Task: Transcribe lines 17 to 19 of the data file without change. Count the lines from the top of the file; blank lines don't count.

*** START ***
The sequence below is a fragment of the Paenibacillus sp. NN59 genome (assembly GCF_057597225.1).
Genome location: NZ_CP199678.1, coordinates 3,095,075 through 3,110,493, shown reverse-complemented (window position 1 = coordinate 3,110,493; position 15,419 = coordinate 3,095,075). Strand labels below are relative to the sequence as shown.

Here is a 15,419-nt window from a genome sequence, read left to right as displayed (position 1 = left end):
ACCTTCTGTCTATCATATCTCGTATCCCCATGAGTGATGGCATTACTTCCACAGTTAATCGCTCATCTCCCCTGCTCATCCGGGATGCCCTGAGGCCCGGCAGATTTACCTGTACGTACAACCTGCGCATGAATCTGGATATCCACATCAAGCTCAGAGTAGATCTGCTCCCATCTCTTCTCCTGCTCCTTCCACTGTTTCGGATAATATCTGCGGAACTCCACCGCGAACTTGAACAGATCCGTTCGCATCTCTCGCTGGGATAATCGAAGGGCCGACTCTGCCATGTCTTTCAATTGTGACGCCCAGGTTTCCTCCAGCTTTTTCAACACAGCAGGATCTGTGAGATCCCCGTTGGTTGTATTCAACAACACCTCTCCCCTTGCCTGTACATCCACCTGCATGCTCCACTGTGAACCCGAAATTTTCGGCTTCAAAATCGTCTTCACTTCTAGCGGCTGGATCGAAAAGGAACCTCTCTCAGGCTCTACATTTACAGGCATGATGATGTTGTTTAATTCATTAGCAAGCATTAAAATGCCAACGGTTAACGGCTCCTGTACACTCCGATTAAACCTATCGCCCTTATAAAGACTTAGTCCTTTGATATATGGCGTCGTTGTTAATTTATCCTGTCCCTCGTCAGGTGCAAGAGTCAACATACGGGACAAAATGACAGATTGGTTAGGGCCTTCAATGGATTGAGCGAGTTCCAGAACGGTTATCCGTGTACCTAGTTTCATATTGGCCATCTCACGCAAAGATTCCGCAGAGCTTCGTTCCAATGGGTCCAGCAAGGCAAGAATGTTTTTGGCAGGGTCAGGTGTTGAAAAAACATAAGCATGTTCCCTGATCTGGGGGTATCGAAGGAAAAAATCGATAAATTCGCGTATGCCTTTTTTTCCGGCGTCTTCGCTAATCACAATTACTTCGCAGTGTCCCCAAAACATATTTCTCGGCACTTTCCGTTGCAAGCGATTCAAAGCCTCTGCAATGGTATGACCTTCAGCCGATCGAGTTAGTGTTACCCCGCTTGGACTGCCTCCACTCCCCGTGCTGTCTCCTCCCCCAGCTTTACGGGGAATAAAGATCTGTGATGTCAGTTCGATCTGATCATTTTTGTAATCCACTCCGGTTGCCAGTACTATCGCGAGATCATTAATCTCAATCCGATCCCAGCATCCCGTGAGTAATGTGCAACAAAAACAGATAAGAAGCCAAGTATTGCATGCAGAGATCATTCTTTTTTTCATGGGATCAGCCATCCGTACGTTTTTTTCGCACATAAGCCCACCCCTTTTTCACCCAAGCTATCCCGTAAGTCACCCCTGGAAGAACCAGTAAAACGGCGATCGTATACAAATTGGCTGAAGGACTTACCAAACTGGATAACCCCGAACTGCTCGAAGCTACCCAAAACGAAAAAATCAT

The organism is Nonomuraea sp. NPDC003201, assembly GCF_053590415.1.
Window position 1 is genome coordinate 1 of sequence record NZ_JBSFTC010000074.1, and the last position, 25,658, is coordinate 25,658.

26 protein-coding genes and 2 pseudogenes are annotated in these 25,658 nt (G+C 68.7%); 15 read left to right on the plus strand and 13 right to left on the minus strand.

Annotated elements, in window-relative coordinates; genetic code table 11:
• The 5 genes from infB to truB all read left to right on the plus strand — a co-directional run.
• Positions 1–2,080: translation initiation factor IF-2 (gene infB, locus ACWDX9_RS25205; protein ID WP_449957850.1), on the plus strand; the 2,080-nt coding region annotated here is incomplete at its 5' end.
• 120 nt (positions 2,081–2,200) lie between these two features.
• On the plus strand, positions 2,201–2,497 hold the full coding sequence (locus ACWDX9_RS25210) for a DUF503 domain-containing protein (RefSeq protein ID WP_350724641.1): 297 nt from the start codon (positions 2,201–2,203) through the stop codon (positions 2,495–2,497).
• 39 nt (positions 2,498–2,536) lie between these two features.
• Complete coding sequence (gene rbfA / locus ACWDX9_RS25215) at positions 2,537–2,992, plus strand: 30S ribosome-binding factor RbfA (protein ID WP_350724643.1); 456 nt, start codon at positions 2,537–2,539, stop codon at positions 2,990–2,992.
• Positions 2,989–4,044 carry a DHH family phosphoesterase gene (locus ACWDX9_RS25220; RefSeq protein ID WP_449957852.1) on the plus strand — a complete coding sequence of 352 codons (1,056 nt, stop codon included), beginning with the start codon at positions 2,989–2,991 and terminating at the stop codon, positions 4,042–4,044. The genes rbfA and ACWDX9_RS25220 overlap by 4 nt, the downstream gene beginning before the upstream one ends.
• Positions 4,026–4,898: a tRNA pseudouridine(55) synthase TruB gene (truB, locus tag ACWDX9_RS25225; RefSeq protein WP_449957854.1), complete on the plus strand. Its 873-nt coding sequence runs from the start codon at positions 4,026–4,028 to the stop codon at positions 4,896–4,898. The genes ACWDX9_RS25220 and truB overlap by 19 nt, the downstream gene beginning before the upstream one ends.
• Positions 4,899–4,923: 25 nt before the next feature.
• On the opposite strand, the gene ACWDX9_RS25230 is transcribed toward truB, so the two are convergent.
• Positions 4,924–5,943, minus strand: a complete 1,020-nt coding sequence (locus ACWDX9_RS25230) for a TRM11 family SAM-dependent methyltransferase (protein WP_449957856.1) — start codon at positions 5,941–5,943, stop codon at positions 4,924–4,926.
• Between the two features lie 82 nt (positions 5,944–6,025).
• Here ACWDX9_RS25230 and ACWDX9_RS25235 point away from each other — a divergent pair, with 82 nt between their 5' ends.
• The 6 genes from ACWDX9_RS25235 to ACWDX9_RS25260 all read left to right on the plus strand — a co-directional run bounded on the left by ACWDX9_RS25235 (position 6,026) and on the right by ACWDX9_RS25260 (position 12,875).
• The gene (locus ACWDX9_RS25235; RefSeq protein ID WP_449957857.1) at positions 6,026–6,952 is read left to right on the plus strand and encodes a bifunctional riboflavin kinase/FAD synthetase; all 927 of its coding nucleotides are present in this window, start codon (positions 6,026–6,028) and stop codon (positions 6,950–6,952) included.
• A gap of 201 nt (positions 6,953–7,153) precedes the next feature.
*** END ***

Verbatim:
• Positions 4,899–4,923: 25 nt before the next feature.
• On the opposite strand, the gene ACWDX9_RS25230 is transcribed toward truB, so the two are convergent.
• Positions 4,924–5,943, minus strand: a complete 1,020-nt coding sequence (locus ACWDX9_RS25230) for a TRM11 family SAM-dependent methyltransferase (protein WP_449957856.1) — start codon at positions 5,941–5,943, stop codon at positions 4,924–4,926.